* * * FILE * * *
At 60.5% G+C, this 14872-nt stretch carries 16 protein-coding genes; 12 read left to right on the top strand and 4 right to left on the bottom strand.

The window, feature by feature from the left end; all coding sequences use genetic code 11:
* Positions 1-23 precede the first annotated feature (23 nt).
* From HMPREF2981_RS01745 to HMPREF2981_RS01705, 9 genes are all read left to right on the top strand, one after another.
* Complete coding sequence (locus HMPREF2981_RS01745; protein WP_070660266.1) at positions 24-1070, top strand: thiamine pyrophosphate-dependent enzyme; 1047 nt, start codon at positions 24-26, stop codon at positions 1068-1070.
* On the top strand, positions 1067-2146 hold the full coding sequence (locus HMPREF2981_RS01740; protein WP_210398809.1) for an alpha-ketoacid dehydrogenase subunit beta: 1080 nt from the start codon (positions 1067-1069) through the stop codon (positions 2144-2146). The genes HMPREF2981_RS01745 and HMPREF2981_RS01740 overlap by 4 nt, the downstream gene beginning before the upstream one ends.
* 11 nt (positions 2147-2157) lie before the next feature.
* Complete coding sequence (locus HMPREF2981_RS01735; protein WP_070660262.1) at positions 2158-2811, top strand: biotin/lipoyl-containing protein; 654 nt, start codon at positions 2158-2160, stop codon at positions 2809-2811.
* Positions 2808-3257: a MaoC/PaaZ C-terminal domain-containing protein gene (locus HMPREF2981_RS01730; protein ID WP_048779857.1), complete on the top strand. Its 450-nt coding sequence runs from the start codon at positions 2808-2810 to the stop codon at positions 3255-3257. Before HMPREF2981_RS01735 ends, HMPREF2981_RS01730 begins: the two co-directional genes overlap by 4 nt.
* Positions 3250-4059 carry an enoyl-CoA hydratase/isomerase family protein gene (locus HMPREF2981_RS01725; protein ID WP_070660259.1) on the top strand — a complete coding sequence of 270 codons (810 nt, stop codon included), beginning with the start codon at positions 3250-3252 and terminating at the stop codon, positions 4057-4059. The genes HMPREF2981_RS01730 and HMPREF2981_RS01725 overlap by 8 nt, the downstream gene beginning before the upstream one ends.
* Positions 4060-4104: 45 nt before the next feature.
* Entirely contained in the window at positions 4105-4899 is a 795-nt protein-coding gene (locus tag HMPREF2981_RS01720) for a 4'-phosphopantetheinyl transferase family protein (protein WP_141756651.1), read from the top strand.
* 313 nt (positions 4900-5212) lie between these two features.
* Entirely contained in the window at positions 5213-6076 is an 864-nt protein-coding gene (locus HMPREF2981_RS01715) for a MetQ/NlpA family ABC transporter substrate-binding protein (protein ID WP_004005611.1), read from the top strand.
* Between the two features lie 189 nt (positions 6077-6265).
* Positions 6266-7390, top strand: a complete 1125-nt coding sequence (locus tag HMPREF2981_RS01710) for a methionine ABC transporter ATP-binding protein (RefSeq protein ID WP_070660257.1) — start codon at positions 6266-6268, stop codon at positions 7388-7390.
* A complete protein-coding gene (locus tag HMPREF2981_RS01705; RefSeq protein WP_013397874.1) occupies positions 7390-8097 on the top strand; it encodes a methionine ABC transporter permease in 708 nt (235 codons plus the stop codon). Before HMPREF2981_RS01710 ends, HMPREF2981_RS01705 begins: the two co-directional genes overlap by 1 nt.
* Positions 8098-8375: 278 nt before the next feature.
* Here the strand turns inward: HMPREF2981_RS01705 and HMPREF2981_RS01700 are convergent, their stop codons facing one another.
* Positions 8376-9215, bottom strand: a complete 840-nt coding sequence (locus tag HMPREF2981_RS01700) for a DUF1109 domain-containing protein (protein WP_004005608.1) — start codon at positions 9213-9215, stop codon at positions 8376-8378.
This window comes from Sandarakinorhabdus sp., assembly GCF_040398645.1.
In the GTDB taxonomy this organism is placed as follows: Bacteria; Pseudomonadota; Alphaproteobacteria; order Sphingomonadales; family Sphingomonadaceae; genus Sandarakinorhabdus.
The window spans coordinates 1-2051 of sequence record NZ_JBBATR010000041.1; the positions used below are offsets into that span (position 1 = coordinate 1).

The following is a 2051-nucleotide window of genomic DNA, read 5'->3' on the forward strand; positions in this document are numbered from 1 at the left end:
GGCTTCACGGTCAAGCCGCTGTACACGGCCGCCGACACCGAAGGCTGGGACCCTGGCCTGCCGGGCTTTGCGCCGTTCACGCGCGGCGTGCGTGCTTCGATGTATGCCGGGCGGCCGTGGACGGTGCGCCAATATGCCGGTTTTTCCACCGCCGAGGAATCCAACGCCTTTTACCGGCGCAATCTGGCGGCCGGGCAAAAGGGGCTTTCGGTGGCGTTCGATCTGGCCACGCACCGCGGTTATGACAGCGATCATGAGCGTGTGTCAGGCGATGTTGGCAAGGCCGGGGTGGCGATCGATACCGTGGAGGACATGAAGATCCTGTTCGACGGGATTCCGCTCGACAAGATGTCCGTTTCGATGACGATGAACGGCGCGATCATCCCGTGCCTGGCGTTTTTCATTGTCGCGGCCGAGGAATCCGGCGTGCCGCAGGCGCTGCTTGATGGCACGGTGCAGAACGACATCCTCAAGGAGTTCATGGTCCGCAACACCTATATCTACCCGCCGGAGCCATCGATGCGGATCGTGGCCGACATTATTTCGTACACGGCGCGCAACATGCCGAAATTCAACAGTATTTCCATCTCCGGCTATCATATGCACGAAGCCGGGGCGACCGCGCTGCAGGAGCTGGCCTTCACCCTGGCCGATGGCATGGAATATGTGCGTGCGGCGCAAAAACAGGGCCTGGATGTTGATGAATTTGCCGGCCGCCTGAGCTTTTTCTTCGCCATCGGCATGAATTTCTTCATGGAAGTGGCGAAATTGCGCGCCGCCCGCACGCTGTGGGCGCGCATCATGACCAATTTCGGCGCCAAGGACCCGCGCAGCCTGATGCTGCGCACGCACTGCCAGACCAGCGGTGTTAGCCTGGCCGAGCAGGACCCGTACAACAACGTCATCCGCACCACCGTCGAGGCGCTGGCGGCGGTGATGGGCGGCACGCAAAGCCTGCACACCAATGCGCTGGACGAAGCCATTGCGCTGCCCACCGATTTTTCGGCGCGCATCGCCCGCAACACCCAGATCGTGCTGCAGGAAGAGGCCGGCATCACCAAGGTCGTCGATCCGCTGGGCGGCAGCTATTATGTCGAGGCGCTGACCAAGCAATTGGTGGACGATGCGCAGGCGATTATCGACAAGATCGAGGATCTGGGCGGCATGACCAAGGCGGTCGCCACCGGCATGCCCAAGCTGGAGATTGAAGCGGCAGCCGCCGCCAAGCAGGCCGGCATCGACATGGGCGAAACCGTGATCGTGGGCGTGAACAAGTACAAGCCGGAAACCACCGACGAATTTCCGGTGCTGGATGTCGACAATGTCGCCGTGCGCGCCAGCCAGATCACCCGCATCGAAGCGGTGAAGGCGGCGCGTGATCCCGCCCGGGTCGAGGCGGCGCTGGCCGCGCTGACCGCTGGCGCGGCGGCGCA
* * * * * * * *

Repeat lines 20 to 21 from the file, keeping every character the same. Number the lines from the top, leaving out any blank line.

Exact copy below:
* Positions 8376-9215, bottom strand: a complete 840-nt coding sequence (locus tag HMPREF2981_RS01700) for a DUF1109 domain-containing protein (protein WP_004005608.1) — start codon at positions 9213-9215, stop codon at positions 8376-8378.
This window comes from Sandarakinorhabdus sp., assembly GCF_040398645.1.